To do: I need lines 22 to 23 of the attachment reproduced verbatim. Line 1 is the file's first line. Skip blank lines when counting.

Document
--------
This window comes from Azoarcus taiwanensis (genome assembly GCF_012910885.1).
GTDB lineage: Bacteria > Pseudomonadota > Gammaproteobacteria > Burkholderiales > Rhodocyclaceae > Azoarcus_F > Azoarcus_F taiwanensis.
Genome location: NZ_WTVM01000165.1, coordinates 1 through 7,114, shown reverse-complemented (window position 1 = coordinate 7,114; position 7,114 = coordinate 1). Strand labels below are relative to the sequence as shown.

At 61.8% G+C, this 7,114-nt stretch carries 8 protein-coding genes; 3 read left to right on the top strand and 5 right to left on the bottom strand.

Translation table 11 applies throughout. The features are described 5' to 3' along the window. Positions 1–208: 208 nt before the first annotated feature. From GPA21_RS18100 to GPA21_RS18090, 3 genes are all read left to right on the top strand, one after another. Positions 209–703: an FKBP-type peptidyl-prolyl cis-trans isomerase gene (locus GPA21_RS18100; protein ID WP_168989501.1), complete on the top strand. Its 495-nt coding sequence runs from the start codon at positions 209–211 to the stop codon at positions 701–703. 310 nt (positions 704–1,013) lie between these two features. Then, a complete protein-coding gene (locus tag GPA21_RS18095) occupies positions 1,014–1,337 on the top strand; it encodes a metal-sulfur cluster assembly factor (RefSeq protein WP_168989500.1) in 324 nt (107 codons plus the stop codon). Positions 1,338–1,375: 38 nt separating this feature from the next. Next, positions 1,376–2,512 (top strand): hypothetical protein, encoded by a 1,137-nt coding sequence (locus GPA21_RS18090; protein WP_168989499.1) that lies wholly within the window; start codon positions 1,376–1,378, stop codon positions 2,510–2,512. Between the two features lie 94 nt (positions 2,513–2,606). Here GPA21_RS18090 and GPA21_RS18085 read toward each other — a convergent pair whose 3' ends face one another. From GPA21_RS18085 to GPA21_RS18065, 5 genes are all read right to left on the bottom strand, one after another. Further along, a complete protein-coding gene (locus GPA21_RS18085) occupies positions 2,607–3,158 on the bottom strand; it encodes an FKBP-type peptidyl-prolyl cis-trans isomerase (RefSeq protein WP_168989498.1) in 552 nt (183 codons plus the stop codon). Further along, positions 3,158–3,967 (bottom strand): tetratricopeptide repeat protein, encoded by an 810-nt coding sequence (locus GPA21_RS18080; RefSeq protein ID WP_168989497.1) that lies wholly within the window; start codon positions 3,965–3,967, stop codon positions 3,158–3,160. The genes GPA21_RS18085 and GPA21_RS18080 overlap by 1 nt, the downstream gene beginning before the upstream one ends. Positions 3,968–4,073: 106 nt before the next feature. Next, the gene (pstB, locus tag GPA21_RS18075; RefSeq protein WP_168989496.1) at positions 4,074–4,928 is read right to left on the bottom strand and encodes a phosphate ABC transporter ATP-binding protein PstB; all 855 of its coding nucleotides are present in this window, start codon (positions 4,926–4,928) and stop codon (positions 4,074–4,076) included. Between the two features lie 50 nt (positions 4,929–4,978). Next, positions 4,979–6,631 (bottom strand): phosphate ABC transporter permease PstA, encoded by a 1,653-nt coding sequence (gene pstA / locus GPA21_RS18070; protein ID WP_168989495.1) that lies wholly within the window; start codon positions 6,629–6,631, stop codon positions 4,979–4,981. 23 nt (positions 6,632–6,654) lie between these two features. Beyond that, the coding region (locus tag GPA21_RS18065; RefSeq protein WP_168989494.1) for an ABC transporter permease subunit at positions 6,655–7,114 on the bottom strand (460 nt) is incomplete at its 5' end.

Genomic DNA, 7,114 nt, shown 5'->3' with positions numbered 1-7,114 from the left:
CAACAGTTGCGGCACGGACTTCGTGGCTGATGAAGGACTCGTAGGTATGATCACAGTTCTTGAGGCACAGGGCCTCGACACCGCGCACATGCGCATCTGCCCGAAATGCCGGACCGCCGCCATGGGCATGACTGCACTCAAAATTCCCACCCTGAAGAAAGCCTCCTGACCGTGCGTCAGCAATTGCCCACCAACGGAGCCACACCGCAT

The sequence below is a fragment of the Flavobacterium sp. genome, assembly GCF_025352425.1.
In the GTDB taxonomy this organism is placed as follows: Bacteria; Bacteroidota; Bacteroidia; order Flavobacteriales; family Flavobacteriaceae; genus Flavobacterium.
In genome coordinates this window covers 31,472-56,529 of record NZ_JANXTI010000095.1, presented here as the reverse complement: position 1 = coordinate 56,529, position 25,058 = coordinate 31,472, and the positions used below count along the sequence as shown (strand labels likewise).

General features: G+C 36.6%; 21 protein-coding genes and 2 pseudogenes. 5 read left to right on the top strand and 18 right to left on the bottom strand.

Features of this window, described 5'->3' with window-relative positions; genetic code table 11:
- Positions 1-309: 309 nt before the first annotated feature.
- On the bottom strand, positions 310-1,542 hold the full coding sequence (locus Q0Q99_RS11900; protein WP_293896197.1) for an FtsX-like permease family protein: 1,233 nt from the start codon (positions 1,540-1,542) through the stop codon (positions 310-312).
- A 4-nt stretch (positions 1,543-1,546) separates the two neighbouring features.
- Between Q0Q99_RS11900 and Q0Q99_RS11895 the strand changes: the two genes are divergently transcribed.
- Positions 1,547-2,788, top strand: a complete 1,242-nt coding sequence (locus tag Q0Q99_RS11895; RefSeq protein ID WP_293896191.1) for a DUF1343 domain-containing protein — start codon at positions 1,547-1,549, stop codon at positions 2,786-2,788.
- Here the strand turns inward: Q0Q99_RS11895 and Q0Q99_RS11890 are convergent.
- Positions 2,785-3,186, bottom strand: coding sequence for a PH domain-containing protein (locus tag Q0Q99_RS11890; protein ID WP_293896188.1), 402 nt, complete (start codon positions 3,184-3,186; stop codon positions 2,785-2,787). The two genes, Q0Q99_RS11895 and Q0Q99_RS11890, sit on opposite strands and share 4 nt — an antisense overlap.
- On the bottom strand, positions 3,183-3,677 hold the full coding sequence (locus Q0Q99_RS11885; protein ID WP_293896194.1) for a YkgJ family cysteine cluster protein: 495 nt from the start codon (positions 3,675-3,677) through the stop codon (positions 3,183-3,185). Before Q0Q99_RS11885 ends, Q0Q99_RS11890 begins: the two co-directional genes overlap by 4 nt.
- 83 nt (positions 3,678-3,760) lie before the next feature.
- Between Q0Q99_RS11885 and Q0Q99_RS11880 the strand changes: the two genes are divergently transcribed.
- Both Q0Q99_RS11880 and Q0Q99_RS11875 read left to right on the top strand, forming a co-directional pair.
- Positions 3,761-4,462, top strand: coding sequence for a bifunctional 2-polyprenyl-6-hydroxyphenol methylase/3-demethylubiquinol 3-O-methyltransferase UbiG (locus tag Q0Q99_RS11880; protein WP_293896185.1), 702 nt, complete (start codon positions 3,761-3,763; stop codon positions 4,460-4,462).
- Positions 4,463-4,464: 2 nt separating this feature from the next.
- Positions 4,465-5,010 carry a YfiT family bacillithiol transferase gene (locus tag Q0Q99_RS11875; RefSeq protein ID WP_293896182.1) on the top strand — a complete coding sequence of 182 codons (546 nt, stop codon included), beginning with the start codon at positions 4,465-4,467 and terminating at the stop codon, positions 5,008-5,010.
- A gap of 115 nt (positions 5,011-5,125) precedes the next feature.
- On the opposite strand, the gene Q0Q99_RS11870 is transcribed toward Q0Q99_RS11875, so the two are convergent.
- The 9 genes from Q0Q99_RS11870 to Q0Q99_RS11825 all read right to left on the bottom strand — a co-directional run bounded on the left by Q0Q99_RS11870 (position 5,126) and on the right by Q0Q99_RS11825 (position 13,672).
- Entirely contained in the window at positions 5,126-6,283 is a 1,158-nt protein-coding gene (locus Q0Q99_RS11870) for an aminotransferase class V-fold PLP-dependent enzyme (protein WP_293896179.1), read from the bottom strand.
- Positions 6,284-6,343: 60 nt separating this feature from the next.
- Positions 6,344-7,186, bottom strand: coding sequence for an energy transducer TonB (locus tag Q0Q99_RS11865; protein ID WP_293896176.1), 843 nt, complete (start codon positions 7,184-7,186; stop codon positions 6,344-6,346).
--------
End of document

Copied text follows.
- Between Q0Q99_RS11885 and Q0Q99_RS11880 the strand changes: the two genes are divergently transcribed.
- Both Q0Q99_RS11880 and Q0Q99_RS11875 read left to right on the top strand, forming a co-directional pair.